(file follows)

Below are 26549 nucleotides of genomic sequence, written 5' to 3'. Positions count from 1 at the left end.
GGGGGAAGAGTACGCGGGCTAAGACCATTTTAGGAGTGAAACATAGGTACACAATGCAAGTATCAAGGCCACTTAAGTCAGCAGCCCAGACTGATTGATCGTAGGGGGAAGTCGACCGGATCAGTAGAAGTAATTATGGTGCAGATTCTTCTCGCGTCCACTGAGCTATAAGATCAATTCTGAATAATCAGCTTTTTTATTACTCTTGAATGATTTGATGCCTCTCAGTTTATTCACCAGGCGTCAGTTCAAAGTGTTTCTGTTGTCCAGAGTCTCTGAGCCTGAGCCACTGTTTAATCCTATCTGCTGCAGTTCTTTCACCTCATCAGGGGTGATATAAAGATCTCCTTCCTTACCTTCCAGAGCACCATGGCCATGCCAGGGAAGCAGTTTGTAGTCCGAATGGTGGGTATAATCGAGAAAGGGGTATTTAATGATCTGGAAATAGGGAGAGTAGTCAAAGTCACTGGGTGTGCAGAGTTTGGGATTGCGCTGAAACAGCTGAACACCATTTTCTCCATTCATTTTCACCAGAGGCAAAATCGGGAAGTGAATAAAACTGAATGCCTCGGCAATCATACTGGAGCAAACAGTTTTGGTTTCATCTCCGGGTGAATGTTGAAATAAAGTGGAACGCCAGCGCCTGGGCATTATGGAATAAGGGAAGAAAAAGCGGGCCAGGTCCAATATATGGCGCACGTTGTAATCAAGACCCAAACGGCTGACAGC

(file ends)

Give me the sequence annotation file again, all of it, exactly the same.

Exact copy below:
Below are 26549 nucleotides of genomic sequence, written 5' to 3'. Positions count from 1 at the left end.
GGGGGAAGAGTACGCGGGCTAAGACCATTTTAGGAGTGAAACATAGGTACACAATGCAAGTATCAAGGCCACTTAAGTCAGCAGCCCAGACTGATTGATCGTAGGGGGAAGTCGACCGGATCAGTAGAAGTAATTATGGTGCAGATTCTTCTCGCGTCCACTGAGCTATAAGATCAATTCTGAATAATCAGCTTTTTTATTACTCTTGAATGATTTGATGCCTCTCAGTTTATTCACCAGGCGTCAGTTCAAAGTGTTTCTGTTGTCCAGAGTCTCTGAGCCTGAGCCACTGTTTAATCCTATCTGCTGCAGTTCTTTCACCTCATCAGGGGTGATATAAAGATCTCCTTCCTTACCTTCCAGAGCACCATGGCCATGCCAGGGAAGCAGTTTGTAGTCCGAATGGTGGGTATAATCGAGAAAGGGGTATTTAATGATCTGGAAATAGGGAGAGTAGTCAAAGTCACTGGGTGTGCAGAGTTTGGGATTGCGCTGAAACAGCTGAACACCATTTTCTCCATTCATTTTCACCAGAGGCAAAATCGGGAAGTGAATAAAACTGAATGCCTCGGCAATCATACTGGAGCAAACAGTTTTGGTTTCATCTCCGGGTGAATGTTGAAATAAAGTGGAACGCCAGCGCCTGGGCATTATGGAATAAGGGAAGAAAAAGCGGGCCAGGTCCAATATATGGCGCACGTTGTAATCAAGACCCAAACGGCTGACAGC